Anyone in the substation is either unlucky, as they work down in the mines, just below the underground quarter, prone to collapsing in. Or marginally lucky, If they work on the surface. Sarah did, she worked at the central office, home of the ministry of tech. In her office, in the minuscule stall, she got to see a slither of the outside. Everything up there was white and clean, the broad sweep blanket, covered the toxic wall that was firmly fixed in the ozone layer. The glamour made it look like a powder blue sky with celestial-worthy clouds. It reminded her of a long time ago, of something she saw in a picture book.
She entered the tube, it was clean and white and shaped round like an egg. The entire station was white on this end. Tiled configurations, with vending machines, piled in on either side; mostly filled with Popto-pills and disposable oxygen bags. The other end of the station was singed with black, with a lingering smell of smoke that no amount of chemi-peel could rid. The lights always flickered there, and everyone wore overalls with the identification numbers on. Some people, especially down in the district, didn’t go by names, but by the number. You're given it when your born and it determines, by accessing your parental information and compiling it together; where you are going to live and what job you are going to do, if your educated till your 14 or not that sort of thing.
Sarah decided she had enough time to get into her work clothes before she had to strap into the chair. Boiler suit and pumps. Just the moment without her tube made her gasp, her muscles seemed to spasm. It wasn’t as warm in the tube as outside, it was air-conditioned, the only place that the earth's rising temperature wasn’t entirely notable. She strapped into the chair, the plastic belts tightening automatically around her sides. It shot up like a bullet cutting through the earth.
She scanned through the news while she waited, it suspended in front of her again, flashing momentarily in her lenses. War in the US, after the peace treaty, was breached for the fourth time between the two sides of the country. The last living whale dies in captivity, cloning is being preceded over. A new form of cancer has mutated from the latest noxious gas explosion in London, it is not yet proven whether Haemaglow will find a cure.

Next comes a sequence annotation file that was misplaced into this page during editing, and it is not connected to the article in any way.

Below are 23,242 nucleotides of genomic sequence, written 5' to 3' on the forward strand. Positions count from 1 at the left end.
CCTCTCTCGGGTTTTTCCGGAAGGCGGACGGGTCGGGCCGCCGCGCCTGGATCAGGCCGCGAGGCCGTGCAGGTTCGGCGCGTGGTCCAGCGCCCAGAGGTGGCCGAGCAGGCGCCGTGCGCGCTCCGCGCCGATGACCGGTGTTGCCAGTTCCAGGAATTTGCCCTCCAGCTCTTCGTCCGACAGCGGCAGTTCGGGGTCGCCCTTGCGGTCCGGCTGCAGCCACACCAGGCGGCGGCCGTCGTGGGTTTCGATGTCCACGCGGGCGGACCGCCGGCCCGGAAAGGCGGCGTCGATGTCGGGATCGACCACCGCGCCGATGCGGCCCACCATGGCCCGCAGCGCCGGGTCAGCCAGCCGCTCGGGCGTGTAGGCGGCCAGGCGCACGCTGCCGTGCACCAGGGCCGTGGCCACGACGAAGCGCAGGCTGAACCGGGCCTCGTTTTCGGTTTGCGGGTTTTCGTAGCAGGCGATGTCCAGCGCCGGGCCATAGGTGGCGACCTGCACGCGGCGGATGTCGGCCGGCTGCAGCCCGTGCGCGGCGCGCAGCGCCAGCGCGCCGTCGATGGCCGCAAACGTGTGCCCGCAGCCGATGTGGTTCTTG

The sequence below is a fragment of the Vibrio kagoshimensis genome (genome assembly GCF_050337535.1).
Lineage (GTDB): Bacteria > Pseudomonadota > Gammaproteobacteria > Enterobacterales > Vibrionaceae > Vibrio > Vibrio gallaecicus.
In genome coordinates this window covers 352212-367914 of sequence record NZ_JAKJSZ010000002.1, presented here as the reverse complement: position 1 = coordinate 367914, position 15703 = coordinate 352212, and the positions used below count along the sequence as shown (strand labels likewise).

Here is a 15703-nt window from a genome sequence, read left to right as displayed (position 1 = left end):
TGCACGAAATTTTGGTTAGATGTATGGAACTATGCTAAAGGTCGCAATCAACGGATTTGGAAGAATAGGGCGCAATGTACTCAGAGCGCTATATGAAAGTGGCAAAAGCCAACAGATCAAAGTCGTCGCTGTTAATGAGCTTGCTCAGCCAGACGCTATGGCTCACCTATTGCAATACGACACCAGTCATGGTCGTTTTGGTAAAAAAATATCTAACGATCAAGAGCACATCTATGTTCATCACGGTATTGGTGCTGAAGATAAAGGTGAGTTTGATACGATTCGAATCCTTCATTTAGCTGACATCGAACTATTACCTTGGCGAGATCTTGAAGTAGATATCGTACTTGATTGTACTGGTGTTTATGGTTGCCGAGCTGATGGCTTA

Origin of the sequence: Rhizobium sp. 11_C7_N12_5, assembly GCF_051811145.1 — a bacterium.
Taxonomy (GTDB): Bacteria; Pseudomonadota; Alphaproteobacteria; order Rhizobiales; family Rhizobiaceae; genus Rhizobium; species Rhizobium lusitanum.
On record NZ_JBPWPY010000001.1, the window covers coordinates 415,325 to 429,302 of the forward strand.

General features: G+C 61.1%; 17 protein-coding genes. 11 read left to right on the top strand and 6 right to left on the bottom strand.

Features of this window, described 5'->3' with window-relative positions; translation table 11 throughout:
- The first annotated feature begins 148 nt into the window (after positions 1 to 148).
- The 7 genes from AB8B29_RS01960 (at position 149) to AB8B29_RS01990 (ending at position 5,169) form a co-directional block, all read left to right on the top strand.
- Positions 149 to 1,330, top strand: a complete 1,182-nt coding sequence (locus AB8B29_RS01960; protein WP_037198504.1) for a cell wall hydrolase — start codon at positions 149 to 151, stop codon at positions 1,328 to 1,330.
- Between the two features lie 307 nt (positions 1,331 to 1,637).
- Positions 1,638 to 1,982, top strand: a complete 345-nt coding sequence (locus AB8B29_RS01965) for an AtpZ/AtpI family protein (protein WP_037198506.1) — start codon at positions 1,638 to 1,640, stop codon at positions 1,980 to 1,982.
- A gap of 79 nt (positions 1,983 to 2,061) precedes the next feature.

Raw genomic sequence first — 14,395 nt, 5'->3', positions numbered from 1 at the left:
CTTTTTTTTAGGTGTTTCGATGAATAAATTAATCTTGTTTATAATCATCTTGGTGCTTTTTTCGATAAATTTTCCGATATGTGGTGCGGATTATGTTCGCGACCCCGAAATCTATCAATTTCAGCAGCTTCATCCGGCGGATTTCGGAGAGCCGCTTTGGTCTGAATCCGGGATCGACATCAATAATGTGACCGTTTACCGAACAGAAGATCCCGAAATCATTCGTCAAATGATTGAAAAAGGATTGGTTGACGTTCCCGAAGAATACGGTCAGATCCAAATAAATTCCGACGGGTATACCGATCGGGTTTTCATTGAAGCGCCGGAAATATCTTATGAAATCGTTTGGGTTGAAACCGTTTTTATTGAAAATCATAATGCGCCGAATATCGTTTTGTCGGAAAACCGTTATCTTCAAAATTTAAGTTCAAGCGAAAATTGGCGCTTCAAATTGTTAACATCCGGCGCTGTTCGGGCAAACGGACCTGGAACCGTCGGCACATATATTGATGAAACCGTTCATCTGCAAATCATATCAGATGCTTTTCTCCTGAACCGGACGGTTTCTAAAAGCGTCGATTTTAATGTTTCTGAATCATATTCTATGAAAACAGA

“You have reached your destination, No 3162. 2 credits have been removed from your balance. Thank you for travelling with capsule net” The AI stated blankly. The buzzing of the surface intercepted the sound. She jumped from the tube station into the pristine street.
No one ever looked you in the eye here. You could see their eyes though, but the expressions were blank. Nearly everyone on the surface was synced into Virtual life 24/7. You could travel anywhere. Do anything. Meet anyone on it. It was better than life.
Superficially everyone was beautiful. Not like girl-next-door pretty either, every feature had been modified on the latest update of FACEMORPH. Some people experimented. Sarah walked passed one boy with pearly horns and vivid cerulean skin. He had stuck his tongue out to capture his momentary status. Then she was lost in the sky for a moment, disappointed in her revelry, she had concentrated too hard on it and noticed the glitch. It spoilt the atmosphere.
Up the white escalator past heaving masses of people. Most of them international fly-ins from the 20 min round trip flights they have now. A white bridge high up, coated in hexagonal strips of AstroTurf. The office had come up before her. Like a green smudge. The security scanned her retinas. The doors opened. It was decontamination. Then it was up the lift pod to the 3rd floor.
The third floor had been blackened, and the walls soundproofed so as not to disturb the systems. They whirred collectively; an orchestra of drumming fans. Her stall was number 3, it was simple stuff today, another nuclear explosion clean-up. She synched into the suit, arms and legs feeling all tense, helmet, goggles, the screen did a double-take. She looked through the robot on the other side. Like always she couldn’t determine where she was, the explosion had scourged all traces of human inhabitation.